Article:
LONDON (Jan 20): Emerging stocks fell on Friday and were set to end the week down, snapping a three-week winning streak, as risk appetite eased ahead of US President-elect Donald Trump's inauguration, while currencies struggled to make headway.
Some investors worry that Trump's arrival in the White House will herald a rise in protectionism, with the introduction of tariffs that could harm export-dependent economies in the developing world.
"Trade protectionism is an impending risk," said Jakob Christensen, head of emerging markets research at Danske Bank, highlighting the possibility of a deepening stand-off between the United States and China.
The tough talk from Trump and his incoming administration against China has set the stage for showdowns on everything from security to trade, with Trump threatening to label China a currency manipulator.
"The Chinese response has been muted so far as they have been waiting for Trump to make formal changes. Now there is a chance of concrete measures there is a risk of escalation, which would be negative for emerging markets, as global risk sentiment would weaken," Christensen said.
The benchmark emerging equities index was down 0.4% and set to end the week down around 0.5% after three weeks of gains.
Asian manufacturing markets bore the brunt of the losses, with South Korea down 0.35% and Hong Kong shares down 0.7%. Indian stocks fell around 1%, dragged down by a 6.4% fall in Axis Bank after a 73% plunge in profits.
Chinese mainland shares bucked the trend, gaining 0.7% after data showed the economy grew at a forecast-beating 6.8% in the fourth quarter, albeit driven by higher government spending and record bank lending.
"With tailwinds from policy stimulus now fading, we expect clearer signs of a renewed slowdown to emerge during the next couple of quarters," Julian Evans-Pritchard, China economist at Capital Economics, said in a note.
Eastern Europe, which is more reliant on trade with Western Europe, also rose. Hungarian shares added 0.5% after robust wage growth and Prague stocks were up 0.3%.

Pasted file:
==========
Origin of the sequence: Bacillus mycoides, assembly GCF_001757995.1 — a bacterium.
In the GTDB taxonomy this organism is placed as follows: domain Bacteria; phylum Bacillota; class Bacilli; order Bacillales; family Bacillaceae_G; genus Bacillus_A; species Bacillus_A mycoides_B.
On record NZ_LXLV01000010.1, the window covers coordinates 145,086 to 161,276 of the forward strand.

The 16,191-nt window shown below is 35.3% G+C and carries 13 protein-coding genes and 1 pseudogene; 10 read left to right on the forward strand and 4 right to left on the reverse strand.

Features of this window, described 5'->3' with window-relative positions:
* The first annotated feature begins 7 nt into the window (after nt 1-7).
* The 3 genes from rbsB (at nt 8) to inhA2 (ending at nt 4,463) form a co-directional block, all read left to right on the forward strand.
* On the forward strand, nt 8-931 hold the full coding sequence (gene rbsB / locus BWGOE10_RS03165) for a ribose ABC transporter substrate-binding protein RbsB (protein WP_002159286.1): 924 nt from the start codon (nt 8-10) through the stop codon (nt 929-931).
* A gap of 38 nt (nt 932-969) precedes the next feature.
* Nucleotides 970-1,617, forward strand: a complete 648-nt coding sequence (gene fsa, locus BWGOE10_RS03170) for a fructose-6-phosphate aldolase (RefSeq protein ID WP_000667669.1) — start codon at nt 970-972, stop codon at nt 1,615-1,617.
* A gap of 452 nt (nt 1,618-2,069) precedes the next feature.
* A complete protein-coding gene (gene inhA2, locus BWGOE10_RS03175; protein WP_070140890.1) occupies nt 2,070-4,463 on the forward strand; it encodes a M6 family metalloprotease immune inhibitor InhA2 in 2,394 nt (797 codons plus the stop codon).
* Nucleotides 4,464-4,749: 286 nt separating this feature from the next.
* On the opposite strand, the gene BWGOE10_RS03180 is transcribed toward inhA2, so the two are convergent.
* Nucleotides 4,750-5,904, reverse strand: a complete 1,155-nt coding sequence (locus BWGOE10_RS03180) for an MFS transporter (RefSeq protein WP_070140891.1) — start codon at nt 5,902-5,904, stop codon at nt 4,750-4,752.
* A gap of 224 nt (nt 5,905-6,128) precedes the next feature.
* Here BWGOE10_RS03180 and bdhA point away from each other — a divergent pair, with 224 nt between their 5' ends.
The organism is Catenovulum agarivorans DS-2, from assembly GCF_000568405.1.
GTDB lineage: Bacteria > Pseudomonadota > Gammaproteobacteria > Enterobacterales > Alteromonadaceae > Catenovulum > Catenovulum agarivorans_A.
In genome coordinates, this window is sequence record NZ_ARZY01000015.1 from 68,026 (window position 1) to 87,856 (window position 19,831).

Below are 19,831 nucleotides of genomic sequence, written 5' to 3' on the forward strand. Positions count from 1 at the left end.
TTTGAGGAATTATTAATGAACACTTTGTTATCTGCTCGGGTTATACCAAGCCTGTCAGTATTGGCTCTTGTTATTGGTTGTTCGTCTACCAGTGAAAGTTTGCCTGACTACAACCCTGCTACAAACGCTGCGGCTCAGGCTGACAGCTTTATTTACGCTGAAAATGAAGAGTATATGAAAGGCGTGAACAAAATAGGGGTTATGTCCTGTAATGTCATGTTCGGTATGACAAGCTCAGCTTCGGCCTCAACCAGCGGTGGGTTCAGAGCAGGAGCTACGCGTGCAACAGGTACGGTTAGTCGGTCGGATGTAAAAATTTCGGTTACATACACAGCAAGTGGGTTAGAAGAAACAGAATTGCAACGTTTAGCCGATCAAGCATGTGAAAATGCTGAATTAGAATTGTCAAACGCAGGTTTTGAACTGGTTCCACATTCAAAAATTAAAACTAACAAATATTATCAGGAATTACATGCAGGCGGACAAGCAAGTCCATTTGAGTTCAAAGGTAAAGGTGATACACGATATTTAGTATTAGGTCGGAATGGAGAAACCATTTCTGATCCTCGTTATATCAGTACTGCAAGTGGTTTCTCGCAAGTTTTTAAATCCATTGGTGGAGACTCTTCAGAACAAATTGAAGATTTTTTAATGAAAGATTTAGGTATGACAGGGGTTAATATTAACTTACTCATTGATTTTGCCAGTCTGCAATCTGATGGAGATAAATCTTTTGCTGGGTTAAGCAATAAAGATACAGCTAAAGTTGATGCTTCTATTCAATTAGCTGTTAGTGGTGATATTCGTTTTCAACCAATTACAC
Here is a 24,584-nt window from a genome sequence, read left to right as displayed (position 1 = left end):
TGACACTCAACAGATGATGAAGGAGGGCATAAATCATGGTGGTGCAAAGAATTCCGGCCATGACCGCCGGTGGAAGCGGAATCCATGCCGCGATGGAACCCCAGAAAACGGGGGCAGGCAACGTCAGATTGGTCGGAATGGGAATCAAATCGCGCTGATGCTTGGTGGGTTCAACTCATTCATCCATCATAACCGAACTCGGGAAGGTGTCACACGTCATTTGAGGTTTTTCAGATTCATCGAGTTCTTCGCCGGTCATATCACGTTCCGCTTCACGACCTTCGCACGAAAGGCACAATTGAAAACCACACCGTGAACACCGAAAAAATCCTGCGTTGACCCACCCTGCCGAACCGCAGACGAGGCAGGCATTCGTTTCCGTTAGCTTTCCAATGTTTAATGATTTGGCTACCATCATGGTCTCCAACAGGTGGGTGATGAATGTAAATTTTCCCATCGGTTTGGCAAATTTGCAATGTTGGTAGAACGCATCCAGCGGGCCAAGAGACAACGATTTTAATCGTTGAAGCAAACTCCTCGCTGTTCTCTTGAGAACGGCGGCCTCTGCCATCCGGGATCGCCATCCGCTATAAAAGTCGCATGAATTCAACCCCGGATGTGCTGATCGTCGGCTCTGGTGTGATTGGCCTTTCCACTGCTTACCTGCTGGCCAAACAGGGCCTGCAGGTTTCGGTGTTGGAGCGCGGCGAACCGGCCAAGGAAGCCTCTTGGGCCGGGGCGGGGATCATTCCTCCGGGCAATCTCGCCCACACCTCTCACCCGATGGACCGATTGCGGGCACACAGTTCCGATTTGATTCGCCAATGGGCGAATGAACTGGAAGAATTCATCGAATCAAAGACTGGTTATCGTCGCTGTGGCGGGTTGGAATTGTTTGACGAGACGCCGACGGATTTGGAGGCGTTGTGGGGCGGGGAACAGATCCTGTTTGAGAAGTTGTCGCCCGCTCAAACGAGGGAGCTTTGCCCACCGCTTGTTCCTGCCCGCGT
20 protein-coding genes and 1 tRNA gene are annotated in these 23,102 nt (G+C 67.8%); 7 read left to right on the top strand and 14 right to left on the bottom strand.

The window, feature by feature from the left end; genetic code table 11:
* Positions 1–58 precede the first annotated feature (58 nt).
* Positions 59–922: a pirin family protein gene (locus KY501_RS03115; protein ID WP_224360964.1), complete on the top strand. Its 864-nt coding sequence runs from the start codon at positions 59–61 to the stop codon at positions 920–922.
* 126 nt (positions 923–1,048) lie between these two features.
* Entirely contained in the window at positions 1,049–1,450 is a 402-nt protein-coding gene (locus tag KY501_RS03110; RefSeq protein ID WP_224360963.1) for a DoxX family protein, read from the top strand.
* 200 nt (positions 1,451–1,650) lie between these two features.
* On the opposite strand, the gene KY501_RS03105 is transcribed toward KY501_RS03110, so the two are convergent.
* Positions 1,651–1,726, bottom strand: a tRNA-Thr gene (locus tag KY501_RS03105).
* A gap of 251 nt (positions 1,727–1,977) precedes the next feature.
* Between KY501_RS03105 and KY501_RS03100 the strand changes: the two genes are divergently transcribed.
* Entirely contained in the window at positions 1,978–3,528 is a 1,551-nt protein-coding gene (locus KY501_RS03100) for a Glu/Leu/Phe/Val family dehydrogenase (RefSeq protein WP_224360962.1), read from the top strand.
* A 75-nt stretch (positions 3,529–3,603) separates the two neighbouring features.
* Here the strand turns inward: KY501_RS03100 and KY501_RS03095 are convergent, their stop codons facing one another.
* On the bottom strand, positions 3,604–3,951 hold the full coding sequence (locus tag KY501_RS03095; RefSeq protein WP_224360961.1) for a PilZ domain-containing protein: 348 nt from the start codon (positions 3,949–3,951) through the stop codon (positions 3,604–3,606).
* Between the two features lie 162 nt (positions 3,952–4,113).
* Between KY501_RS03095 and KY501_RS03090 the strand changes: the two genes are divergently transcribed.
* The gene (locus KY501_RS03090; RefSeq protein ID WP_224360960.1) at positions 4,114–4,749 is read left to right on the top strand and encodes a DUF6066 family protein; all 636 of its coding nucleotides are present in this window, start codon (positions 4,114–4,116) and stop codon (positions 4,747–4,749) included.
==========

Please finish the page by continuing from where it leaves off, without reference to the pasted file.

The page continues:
Emerging market currencies struggled as the US dollar firmed 0.2% against a basket of currencies.
The South African rand led the fallers, down 0.3%, while the Chinese yuan fell 0.15%.
Short-term funding costs in China fell sharply after the central bank pumped a record amount of liquidity into the markets, in an apparent attempt to avert a cash crunch ahead of the week-long Lunar New Year holiday.
The Turkish lira, which has come under sustained selling pressure all month, was down 0.16%.
The central bank held another forex depo auction aimed at shoring up the currency, but investors are looking for a sharp rate hike when policymakers meet next week.
The Russian rouble firmed 0.2% after oil prices rose 1.2% towards US$55 a barrel. Russia's economy minister said the economy could grow by 2% in 2017 as long as there were no external shocks such as a renewed fall in oil prices.
The trajectory of the US dollar remains key for emerging market currencies, after falling almost 2% so far in January.
A lack of detail around Trump's promised fiscal stimulus package and his comments that the US dollar is too strong has made some question whether the rally that took hold after his election win is running on air.
"The market is in wait and see mode — there needs to be some clarity on the fiscal side fairly soon, or the market, which has priced in part of this fiscal stimulus, will lose patience, which could mean lower interest rates and a weaker US dollar," Christensen said.